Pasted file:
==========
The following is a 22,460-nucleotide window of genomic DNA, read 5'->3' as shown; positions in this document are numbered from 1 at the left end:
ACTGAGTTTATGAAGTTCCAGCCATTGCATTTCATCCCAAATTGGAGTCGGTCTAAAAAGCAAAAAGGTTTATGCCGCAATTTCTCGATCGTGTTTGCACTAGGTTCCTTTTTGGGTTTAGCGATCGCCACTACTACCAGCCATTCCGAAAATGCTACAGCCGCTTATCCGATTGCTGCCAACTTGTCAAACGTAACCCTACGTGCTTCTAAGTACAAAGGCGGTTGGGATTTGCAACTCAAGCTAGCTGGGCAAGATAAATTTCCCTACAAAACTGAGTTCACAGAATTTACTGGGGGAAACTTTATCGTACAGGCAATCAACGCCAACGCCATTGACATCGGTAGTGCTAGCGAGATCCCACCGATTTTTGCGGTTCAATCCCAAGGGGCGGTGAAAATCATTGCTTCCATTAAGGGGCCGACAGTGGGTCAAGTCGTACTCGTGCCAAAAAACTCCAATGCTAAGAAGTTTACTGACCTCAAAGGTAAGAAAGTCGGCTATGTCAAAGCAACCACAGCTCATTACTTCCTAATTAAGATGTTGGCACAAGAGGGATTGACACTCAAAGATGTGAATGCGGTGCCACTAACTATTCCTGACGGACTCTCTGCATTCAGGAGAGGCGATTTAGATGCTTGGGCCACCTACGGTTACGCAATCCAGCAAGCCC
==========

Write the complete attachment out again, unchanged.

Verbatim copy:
The following is a 22,460-nucleotide window of genomic DNA, read 5'->3' as shown; positions in this document are numbered from 1 at the left end:
ACTGAGTTTATGAAGTTCCAGCCATTGCATTTCATCCCAAATTGGAGTCGGTCTAAAAAGCAAAAAGGTTTATGCCGCAATTTCTCGATCGTGTTTGCACTAGGTTCCTTTTTGGGTTTAGCGATCGCCACTACTACCAGCCATTCCGAAAATGCTACAGCCGCTTATCCGATTGCTGCCAACTTGTCAAACGTAACCCTACGTGCTTCTAAGTACAAAGGCGGTTGGGATTTGCAACTCAAGCTAGCTGGGCAAGATAAATTTCCCTACAAAACTGAGTTCACAGAATTTACTGGGGGAAACTTTATCGTACAGGCAATCAACGCCAACGCCATTGACATCGGTAGTGCTAGCGAGATCCCACCGATTTTTGCGGTTCAATCCCAAGGGGCGGTGAAAATCATTGCTTCCATTAAGGGGCCGACAGTGGGTCAAGTCGTACTCGTGCCAAAAAACTCCAATGCTAAGAAGTTTACTGACCTCAAAGGTAAGAAAGTCGGCTATGTCAAAGCAACCACAGCTCATTACTTCCTAATTAAGATGTTGGCACAAGAGGGATTGACACTCAAAGATGTGAATGCGGTGCCACTAACTATTCCTGACGGACTCTCTGCATTCAGGAGAGGCGATTTAGATGCTTGGGCCACCTACGGTTACGCAATCCAGCAAGCCC